Arctic Warming Began Decades Earlier Than Records Suggest

A team of international experts revealed that ocean warming of the Arctic started way earlier than previously thought.

The study suggests that since the beginning of the 20th Century, the Arctic Ocean had already been getting warmer due to the recent expansion of warming Atlantic water, called “Atlantification”.

To understand the rapid changes crucial in providing a longer perspective on the modern Arctic changes, the group reconstructed the recent history of ocean warming and melting ice at the gateway to the Arctic Ocean along the eastern Fram Strait, a passage between Greenland and Svalbard.

Using palaeoceanographic records , researchers reported in the journal Science Advances the rapid changes in water mass properties over the past 800 years, at the beginning of the last century, as warmer and saltier waters flowed in from the Atlantic.

History of “Atlantification”


NASA Continues Efforts To Monitor Arctic Ice Loss With Research Flights Over Greenland and Canada

(Photo : Photo by Mario Tama/Getty Images)
ELLESMERE ISLAND, CANADA – MARCH 30: Sea ice is seen from NASA’s Operation IceBridge research aircraft on March 30, 2017 above Ellesmere Island, Canada.

The Arctic Ocean, world’s smallest and shallowest ocean is warming the fastest among the five major oceans on Earth.

“The rate of warming in the Arctic is more than double the global average, due to feedback mechanisms,” said Dr. Francesco Muschitiello from Cambridge’s Department of Geography. “Based on satellite measurements, we know that the Arctic Ocean has been steadily warming, in particular over the past 20 years, but we wanted to place the recent warming into a longer context.”

One of the causes stressed out in the study was the “Atlantification” which goes back only about 40 years.

As the Arctic Ocean gets warmer and the polar region melts, global sea levels will rise significantly, exposing more of the ocean’s surface to the sun. Far worse, as the Arctic continues to warm and melt the permafrost, a huge amounts of methane will be released to the atmosphere, a far more damaging greenhouse gas than carbon dioxide.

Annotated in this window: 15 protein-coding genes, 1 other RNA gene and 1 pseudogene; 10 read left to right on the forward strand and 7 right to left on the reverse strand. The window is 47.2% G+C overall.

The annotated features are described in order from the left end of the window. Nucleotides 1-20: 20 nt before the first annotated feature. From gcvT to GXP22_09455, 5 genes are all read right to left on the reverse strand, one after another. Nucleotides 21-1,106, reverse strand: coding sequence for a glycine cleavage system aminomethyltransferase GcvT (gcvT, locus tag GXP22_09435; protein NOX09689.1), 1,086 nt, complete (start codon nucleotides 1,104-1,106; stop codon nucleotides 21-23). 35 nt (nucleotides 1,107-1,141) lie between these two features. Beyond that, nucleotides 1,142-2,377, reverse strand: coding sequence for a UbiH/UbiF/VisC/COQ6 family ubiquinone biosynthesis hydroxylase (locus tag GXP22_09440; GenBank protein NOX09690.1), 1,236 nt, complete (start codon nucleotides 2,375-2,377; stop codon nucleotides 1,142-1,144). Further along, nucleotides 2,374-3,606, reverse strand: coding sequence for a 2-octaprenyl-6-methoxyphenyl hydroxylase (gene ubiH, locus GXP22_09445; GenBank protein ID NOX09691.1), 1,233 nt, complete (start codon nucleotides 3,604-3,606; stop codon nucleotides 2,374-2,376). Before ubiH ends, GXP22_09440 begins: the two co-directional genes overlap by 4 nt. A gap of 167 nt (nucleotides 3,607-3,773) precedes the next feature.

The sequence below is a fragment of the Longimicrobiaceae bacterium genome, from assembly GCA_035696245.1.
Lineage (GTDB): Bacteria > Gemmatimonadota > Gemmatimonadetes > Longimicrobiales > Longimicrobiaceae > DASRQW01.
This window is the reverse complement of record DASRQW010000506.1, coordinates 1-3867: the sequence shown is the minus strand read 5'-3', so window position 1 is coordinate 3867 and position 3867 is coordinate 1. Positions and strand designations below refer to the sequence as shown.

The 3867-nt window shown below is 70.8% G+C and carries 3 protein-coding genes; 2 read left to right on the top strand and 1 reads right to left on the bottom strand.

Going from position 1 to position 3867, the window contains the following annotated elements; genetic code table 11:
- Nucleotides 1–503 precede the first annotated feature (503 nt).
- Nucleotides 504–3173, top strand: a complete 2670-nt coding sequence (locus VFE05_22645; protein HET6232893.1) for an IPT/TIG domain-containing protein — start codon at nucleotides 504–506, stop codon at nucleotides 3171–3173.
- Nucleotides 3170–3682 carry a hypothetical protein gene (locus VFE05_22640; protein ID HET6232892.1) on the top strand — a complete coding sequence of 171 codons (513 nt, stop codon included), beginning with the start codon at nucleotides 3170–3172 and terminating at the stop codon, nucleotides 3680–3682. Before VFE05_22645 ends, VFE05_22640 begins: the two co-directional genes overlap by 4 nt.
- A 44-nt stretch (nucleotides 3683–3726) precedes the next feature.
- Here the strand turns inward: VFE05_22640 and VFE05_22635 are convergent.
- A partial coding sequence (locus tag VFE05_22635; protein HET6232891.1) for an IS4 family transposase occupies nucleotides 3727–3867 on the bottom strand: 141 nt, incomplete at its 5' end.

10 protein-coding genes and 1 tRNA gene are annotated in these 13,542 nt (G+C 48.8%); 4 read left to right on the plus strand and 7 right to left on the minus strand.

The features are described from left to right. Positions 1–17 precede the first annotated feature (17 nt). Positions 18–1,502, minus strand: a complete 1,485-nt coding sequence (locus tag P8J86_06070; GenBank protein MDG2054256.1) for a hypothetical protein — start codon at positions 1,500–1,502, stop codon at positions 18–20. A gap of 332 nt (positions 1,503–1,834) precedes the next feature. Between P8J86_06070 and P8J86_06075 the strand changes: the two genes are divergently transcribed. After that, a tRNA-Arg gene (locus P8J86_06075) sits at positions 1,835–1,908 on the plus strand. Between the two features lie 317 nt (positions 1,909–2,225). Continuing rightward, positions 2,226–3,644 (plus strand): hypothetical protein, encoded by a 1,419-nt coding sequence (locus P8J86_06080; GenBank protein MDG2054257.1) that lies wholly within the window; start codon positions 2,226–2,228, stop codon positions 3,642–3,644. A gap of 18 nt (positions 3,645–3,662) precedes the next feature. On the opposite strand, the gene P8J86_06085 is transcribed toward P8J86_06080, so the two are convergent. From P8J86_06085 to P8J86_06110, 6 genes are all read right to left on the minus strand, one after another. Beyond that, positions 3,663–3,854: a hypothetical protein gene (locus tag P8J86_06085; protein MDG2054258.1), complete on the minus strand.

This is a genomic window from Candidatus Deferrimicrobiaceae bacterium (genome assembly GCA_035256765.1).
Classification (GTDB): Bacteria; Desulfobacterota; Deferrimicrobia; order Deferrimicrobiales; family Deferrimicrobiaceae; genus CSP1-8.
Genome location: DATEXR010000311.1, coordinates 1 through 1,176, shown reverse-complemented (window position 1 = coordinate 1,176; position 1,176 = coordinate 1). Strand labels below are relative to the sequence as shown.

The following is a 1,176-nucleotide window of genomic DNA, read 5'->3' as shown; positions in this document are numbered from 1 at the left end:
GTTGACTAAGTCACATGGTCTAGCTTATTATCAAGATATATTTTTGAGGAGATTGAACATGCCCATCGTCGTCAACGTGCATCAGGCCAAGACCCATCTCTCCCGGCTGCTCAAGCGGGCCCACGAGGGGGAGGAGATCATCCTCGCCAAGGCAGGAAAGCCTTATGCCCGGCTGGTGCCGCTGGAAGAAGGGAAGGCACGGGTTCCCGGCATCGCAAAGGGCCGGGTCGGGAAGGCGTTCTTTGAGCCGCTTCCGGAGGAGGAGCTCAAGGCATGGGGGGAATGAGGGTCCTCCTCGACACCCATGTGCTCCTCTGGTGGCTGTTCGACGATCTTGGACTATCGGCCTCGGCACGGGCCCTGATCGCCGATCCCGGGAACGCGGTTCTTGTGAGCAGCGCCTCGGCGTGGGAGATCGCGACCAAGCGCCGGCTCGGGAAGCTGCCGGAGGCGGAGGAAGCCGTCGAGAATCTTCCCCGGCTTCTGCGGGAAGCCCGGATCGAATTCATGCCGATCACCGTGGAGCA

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“Atlantification” in the future


“When we looked at the whole 800-year timescale, our temperature and salinity records look pretty constant,” said Dr. Tesi Tommaso from the Institute of Polar Sciences of the National Research Council in Bologna. “But all of a sudden at the start of the 20th century, you get this marked change in temperature and salinity-it really sticks out.”

The author found the reason for this rapid Atlantification quite ‘intriguing’.

“We compared our results with the ocean circulation at lower latitudes and found there is a strong correlation with the slowdown of dense water formation in the Labrador Sea. In a future warming scenario, the deep circulation in this subpolar region is expected to further decrease because of the thawing of the Greenland ice sheet.”

Although there could be flaw in their climate models, there could be “an incomplete understanding of the mechanisms driving Atlantification,” said Tommaso.

“We rely on these simulations to project future climate change, but the lack of any signs of an early warming in the Arctic Ocean is a missing piece of the puzzle.”

Results consequently imply that global warming will further Arctic Atlantification in the future.

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